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School Voucher Dispute Settled For Now As A Part Of Coronavirus Changes

Licking Heights High School freshmen take notes in a World History class taught by Amy Obhof..
Andy Chow
Ohio Public Radio

Inside the omnibus coronavirus bill passed by the Ohio legislature Wednesday was a measure that settles an issue lawmakers have been struggling with for months. That’s the question of how many students would qualify next school year for the state’s largest private school voucher program.

The legislation freezes the number of EdChoice buildings at 517, the same number as this school year. New rules for determining whether students were eligible based on their school buildings would have sent that number soaring to over 1,200 schools.

House Speaker Larry Householder (R-Glenford) said he understands families who were hoping for the bigger list are disappointed, but this is the right resolution.

“The portal never opened, and so they’ve never been granted that voucher," Householder said.

Lawmakers had delayed the window to apply for EdChoice from February 1 to April 1.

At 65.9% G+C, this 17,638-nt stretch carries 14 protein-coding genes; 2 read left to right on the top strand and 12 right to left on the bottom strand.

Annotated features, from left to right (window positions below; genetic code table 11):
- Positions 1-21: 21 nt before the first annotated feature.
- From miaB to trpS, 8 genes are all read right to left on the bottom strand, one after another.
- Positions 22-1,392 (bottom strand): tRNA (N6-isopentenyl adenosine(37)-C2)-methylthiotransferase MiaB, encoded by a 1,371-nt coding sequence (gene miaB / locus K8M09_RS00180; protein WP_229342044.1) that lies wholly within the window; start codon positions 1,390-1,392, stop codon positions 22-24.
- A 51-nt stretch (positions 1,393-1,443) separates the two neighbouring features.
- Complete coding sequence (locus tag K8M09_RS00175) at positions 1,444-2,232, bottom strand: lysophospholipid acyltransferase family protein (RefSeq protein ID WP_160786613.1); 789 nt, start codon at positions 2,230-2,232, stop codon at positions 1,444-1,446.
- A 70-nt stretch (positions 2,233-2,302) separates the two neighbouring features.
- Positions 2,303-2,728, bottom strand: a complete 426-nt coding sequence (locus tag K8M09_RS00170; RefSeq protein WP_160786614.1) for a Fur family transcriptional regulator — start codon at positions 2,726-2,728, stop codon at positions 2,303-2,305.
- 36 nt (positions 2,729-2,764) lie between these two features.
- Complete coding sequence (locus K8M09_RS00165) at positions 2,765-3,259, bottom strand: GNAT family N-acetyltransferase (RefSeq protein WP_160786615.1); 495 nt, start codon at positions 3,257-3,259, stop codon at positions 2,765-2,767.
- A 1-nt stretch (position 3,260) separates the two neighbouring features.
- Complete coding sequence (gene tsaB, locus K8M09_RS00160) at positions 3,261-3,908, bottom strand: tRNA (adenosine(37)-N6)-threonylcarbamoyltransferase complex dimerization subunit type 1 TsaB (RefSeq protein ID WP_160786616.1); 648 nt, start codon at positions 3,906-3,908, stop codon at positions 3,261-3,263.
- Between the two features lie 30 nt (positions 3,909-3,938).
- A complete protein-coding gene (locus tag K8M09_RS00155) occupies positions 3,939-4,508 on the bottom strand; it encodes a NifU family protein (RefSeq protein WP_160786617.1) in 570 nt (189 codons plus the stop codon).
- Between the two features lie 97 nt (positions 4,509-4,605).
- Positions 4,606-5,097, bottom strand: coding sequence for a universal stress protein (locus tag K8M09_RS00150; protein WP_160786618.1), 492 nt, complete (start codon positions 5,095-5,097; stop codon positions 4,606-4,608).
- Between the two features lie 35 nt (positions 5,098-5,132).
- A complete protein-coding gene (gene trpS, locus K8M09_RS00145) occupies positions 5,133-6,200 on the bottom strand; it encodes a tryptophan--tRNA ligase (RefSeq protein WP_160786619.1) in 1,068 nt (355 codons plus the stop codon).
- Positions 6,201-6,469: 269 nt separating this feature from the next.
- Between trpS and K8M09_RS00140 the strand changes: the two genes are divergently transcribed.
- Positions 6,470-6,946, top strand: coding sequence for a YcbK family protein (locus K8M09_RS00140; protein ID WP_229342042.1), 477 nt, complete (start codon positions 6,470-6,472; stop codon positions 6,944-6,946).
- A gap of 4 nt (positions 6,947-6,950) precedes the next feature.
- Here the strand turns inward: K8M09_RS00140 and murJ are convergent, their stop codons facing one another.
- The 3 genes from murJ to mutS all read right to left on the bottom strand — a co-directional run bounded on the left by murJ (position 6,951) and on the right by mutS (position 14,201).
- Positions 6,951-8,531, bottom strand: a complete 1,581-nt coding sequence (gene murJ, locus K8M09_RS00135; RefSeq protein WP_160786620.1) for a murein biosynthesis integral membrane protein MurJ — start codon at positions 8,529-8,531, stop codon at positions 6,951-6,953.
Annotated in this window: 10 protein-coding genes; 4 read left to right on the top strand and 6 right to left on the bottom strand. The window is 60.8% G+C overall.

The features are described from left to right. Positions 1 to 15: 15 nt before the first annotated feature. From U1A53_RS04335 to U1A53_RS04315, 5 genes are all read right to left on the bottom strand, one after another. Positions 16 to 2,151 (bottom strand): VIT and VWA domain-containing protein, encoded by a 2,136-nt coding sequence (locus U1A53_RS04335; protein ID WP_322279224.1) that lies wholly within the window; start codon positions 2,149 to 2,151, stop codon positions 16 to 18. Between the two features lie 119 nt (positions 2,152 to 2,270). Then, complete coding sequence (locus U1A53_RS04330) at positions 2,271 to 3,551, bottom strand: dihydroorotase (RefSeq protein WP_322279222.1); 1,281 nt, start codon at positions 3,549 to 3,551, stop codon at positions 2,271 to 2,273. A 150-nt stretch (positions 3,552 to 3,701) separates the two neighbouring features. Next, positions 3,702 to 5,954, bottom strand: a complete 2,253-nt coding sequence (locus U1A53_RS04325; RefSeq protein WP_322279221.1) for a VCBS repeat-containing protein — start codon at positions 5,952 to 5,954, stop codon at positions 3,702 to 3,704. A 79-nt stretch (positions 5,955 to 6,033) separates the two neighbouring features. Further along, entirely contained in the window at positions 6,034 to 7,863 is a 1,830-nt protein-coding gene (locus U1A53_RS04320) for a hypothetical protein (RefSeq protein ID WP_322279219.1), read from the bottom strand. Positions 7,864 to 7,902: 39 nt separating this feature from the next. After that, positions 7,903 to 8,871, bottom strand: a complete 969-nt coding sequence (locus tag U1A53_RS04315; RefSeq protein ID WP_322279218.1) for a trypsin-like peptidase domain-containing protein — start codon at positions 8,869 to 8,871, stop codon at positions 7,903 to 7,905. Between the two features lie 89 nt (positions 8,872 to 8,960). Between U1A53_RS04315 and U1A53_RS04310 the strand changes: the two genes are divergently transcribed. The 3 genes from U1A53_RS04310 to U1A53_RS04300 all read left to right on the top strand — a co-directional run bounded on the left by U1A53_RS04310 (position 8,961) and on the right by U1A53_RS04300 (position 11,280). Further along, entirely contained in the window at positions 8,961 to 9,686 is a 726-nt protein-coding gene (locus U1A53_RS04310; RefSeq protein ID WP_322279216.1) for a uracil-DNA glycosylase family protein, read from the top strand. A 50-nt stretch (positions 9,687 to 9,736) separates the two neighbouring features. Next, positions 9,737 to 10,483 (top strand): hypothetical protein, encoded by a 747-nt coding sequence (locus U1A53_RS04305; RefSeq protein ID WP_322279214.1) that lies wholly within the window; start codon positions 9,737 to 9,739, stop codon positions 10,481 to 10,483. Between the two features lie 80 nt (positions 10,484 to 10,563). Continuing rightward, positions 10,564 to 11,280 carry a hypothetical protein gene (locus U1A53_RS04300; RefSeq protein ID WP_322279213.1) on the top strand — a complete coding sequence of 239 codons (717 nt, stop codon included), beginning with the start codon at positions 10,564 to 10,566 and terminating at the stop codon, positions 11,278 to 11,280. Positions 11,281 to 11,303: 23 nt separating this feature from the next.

The legislation does allow siblings, incoming kindergarten students and students going into high school to get vouchers if their building is on the current list.

The conservative Citizens For Community Values, representing parents of children in private schools, had sued Ohio over the delay in processing applications.

Before the coronavirus outbreak, the Ohio House and Senate had struggled to negotiate long-term changes to the EdChoice program. Schools said that the ballooning number of children eliglble for vouchers would have been a financial hit.

Some proposals would have either altered the school performance-based system, or scrapped it entirely in favor of an income-based system.